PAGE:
Robert...We will be hurting together. I'm getting my Rt. knee replaced on Dec 16 and my left ASAP after that !   It will be fun to compare notes.  I'm in so much pain right now I don't know if it will be any worse. I had to return from our home in Baja because of the pain and I ran out of Vicoden !  I was considering having both done at once but have been talked out of it.  Good Luck to you Robert !............Bruce

I asked to do both as well and my doctor said he won’t do it that way unless he absolutely has to. 
I’m at t-minus 2 hours until the saws come out. 

STAN GALAT:  In 2018, I spent 2 months in the hospital.  I'm embarrassed to admit I did not know what a tough job nursing can be.  The pros (and they are in every sense of the word) that cared for me were amazing. They often have to deal with folks in pain, and others under some tough conditions.  I am probably 30 to 40 years senior to most of them, but their maturity and demeaner was something to see.

You and your daughter probably already know this, nurses often give patients more than just medical care.  Let her know for I'm a fan.  I hope things work out for her.

Nurses....   ALL Nurses, ROCK!

I hate to have to need them from time to time, but always very glad to have them there when I do and they're always terrific.
***************************************

Boy!  @Robert M says he's getting a new knee and then it seems like half the site has had theirs done, too.  Bunch'a Geriatrics!   

My biking friend, Pat, had both of his done early in 2019 about 5 weeks apart and his recovery sounds like all of you.  He was back on a bike trainer 3 weeks after the second one doing easy pedaling.   In April, he was back on the road, in May doing easy rides and back with the Sunday morning crowd in late July, keeping up on easy/moderate rides.  The guy's a trooper.

The surprise (for him and us other bikers when we first saw him again) was when he looked at himself in a full-length mirror after a while and suddenly noticed that he was no longer bow-legged for the first time in his life.

At 21/y I crashed ( T - boned) a BSA bike into a '64 Chevy at 70 mph. I spent 12 plus weeks in the hospital,  had it not been for a Nurse on the graveyard shift  to notice I had almost no pulse in my right leg, I would have surely lost it. Over the decades I have been in the hospital for three unrelated major health issues .  .........Nurses are Gods gift to mankind , truly Angels !

Just passed my 1 year after total knee. Was told wait another 6 months the pain should be gone. Was told wait for 6 months 6 months ago--hmmm sounds like the doc made it past the 1 year  time period. At 6 weeks they had to put me under to break up scar tissue since a PT that had never worked on me steps in and hyper-extends my leg and injures a tendon deep inside that nobody has attended to yet today. In fact 6 months ago a PT and doc thought it was my IT Band--guess that was not a good guess--WTF!!!! In 4 weeks I went from 95* on my way to healing to not being able to bend it 80*. This led to being knocked out again and having my leg basically shoved up my ass. Going in for a new opinion since I still have swelling daily, a hot spot near the knee cap, and daily/nightly pain from the tendon that my surgeon does not want to repair because he is afraid of infection. Yes---I am pissed!!!!  Yes, the healing is worse than what you had prior to surgery but it gets better--well most do--I am still waiting.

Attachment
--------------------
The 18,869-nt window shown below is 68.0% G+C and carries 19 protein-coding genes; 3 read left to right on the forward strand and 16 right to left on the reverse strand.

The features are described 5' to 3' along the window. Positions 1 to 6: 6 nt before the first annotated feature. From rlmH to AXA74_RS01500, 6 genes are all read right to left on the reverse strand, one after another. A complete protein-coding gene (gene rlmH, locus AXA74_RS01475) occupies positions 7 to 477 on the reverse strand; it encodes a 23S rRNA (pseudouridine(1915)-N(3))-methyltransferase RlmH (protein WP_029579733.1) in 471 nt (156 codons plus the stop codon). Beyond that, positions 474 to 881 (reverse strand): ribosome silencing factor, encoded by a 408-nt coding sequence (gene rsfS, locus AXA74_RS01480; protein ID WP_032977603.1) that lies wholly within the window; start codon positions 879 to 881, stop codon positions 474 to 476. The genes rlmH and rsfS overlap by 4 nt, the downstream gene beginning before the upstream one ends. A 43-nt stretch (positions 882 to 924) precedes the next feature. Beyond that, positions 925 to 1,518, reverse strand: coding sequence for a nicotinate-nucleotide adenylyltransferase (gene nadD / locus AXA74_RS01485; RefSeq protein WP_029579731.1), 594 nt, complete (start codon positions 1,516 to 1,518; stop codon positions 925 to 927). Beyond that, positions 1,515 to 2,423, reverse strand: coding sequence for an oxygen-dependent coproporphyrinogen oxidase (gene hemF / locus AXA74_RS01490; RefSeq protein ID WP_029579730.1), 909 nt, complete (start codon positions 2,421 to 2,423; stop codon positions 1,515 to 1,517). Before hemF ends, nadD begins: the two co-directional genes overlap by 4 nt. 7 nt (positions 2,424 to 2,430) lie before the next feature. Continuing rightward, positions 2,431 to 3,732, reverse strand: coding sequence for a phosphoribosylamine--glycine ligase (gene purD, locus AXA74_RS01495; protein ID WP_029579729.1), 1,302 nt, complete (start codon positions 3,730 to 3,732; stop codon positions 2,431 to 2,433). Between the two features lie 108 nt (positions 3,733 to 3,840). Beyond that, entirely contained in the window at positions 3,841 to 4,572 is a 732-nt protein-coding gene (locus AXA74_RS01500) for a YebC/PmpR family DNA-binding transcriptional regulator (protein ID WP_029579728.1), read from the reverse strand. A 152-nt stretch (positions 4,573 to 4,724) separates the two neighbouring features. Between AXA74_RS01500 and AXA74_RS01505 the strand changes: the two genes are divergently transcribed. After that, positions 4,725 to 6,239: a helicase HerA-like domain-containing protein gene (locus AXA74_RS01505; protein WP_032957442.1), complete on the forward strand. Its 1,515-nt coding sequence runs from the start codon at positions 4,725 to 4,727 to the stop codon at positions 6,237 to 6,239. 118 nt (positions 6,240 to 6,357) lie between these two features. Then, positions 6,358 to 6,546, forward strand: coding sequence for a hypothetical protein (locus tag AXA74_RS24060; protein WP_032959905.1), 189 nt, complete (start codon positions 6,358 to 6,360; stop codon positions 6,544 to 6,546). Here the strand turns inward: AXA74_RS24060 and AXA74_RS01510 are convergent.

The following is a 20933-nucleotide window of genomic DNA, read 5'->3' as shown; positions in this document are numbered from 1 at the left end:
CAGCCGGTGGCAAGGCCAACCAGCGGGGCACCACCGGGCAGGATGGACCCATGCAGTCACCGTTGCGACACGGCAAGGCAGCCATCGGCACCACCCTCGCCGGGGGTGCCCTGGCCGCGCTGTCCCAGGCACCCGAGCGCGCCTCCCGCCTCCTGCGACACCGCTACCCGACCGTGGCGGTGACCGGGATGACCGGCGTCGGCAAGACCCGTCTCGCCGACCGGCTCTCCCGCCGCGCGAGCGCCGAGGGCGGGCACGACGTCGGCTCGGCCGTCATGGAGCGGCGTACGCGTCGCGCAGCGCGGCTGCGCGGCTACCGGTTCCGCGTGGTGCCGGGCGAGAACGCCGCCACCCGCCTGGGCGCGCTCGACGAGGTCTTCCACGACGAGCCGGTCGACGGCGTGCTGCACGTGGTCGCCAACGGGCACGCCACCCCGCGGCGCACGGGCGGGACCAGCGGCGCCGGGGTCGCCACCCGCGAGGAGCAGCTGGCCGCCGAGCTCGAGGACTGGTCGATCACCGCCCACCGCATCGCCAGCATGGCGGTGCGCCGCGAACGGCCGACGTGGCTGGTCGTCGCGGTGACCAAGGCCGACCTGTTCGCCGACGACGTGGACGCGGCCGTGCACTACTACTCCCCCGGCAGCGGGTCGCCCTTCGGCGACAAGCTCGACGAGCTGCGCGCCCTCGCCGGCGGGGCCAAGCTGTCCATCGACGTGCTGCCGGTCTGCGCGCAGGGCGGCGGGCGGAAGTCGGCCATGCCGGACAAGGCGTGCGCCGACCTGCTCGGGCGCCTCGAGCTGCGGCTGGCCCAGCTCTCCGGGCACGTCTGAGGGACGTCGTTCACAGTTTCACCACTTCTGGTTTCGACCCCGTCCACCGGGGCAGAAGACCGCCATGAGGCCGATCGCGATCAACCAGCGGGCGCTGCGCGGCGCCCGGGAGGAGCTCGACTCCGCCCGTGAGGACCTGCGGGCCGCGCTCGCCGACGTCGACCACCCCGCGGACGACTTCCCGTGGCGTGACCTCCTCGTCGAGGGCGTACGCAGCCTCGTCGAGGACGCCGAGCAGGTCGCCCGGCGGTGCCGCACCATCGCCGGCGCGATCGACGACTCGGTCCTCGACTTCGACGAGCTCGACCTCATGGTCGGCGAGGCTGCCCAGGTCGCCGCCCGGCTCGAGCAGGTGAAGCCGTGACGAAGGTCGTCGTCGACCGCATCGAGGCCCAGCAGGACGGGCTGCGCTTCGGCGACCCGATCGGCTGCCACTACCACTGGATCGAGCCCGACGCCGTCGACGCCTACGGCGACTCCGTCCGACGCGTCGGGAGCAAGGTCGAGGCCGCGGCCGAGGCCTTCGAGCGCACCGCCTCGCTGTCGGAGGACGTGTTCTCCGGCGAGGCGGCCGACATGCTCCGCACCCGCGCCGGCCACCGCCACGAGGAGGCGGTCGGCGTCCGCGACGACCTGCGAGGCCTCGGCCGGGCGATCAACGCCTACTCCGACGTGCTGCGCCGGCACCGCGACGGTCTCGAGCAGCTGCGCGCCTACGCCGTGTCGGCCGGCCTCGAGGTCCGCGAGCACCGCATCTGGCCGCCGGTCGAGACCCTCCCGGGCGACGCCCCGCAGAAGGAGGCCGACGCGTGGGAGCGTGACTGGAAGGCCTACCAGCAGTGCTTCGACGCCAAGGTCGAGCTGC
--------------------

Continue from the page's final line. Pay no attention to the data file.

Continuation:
So far so good. Surgery was at about 12:30 and it lasted almost two hours. The doctor described my femur and tibia as dinosaur bones because they were so large. Took a little longer than anticipated but it turned out well. The pain is just as you guys described. My tolerance is pretty good but this is beyond that. The first Percocet I took didn’t make much of a dent in the pain. Just got my second dose and they doubled it. I was up and walking by 10:00 pm yesterday. Made it all the away around the whole floor. I’ve walked three laps this morning. A lot of foot traffic in the room today with everyone checking on me. Doing lots of ankle pumps, quad sets, short arc quad sets, isometric hamstring sets, and heel slides. Hard not to want to put a slight bend in the knee but that is a big no no.

Going home later today, I just don’t know what time yet. 

Thank you all for the well wishes and prayers. 

Excellent news!

I'll join the chorus and say do your PT! A little later in your healing, if you're a high-tolerance-high-work guy, ask your PT person if it will help to do more. Many of the exercise limits are set for normal folks and sometimes a little more is a good thing. BUT sometimes it's not, so ask first before you dive into extra reps. You sound like a more athletic person used to working through pain for his gain, so you might be capable of more than the usual joint replacement candidate. It''l help to know if going the extra mile will help or hinder.  Go get 'em, Robert!

PS.

I've had different recon knee surgery and as soon as they found out I could do more reps, they had me pushing it. It led to a remarkably fast recovery, but everybody and every issue is different. Have faith and press on.